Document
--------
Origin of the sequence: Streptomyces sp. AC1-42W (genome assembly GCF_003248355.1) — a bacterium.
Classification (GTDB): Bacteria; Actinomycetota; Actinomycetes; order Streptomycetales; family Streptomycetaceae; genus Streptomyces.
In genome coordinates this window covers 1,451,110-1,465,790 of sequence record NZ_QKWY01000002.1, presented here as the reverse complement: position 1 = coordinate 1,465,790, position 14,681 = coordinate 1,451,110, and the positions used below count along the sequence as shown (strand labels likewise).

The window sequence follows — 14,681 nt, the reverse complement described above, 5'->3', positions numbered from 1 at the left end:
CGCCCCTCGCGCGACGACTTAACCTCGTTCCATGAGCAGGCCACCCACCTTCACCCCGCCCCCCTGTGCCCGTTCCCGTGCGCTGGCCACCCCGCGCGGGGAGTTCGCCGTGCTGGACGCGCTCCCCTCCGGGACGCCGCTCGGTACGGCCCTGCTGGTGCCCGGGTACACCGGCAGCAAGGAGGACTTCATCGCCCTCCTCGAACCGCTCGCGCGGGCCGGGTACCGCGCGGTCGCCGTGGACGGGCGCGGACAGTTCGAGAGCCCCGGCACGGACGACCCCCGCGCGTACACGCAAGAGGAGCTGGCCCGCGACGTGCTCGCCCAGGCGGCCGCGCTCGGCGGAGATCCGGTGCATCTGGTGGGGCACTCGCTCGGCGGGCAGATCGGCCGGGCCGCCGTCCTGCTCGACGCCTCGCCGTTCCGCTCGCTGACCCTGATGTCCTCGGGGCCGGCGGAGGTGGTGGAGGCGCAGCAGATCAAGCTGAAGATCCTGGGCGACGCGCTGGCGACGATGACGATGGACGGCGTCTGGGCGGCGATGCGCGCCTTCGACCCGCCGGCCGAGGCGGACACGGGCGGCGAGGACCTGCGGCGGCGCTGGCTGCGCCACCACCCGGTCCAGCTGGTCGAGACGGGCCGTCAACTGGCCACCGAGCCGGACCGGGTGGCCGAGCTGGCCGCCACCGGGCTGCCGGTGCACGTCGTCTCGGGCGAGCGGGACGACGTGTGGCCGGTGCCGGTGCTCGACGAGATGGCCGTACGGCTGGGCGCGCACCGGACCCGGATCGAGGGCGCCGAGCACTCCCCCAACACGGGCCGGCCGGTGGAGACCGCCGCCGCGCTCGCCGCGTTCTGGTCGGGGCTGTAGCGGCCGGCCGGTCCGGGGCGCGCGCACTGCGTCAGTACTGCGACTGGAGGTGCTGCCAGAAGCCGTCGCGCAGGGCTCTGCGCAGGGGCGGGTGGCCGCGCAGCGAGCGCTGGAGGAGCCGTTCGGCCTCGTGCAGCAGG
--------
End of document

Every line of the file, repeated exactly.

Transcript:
Origin of the sequence: Streptomyces sp. AC1-42W (genome assembly GCF_003248355.1) — a bacterium.
Classification (GTDB): Bacteria; Actinomycetota; Actinomycetes; order Streptomycetales; family Streptomycetaceae; genus Streptomyces.
In genome coordinates this window covers 1,451,110-1,465,790 of sequence record NZ_QKWY01000002.1, presented here as the reverse complement: position 1 = coordinate 1,465,790, position 14,681 = coordinate 1,451,110, and the positions used below count along the sequence as shown (strand labels likewise).

The window sequence follows — 14,681 nt, the reverse complement described above, 5'->3', positions numbered from 1 at the left end:
CGCCCCTCGCGCGACGACTTAACCTCGTTCCATGAGCAGGCCACCCACCTTCACCCCGCCCCCCTGTGCCCGTTCCCGTGCGCTGGCCACCCCGCGCGGGGAGTTCGCCGTGCTGGACGCGCTCCCCTCCGGGACGCCGCTCGGTACGGCCCTGCTGGTGCCCGGGTACACCGGCAGCAAGGAGGACTTCATCGCCCTCCTCGAACCGCTCGCGCGGGCCGGGTACCGCGCGGTCGCCGTGGACGGGCGCGGACAGTTCGAGAGCCCCGGCACGGACGACCCCCGCGCGTACACGCAAGAGGAGCTGGCCCGCGACGTGCTCGCCCAGGCGGCCGCGCTCGGCGGAGATCCGGTGCATCTGGTGGGGCACTCGCTCGGCGGGCAGATCGGCCGGGCCGCCGTCCTGCTCGACGCCTCGCCGTTCCGCTCGCTGACCCTGATGTCCTCGGGGCCGGCGGAGGTGGTGGAGGCGCAGCAGATCAAGCTGAAGATCCTGGGCGACGCGCTGGCGACGATGACGATGGACGGCGTCTGGGCGGCGATGCGCGCCTTCGACCCGCCGGCCGAGGCGGACACGGGCGGCGAGGACCTGCGGCGGCGCTGGCTGCGCCACCACCCGGTCCAGCTGGTCGAGACGGGCCGTCAACTGGCCACCGAGCCGGACCGGGTGGCCGAGCTGGCCGCCACCGGGCTGCCGGTGCACGTCGTCTCGGGCGAGCGGGACGACGTGTGGCCGGTGCCGGTGCTCGACGAGATGGCCGTACGGCTGGGCGCGCACCGGACCCGGATCGAGGGCGCCGAGCACTCCCCCAACACGGGCCGGCCGGTGGAGACCGCCGCCGCGCTCGCCGCGTTCTGGTCGGGGCTGTAGCGGCCGGCCGGTCCGGGGCGCGCGCACTGCGTCAGTACTGCGACTGGAGGTGCTGCCAGAAGCCGTCGCGCAGGGCTCTGCGCAGGGGCGGGTGGCCGCGCAGCGAGCGCTGGAGGAGCCGTTCGGCCTCGTGCAGCAGG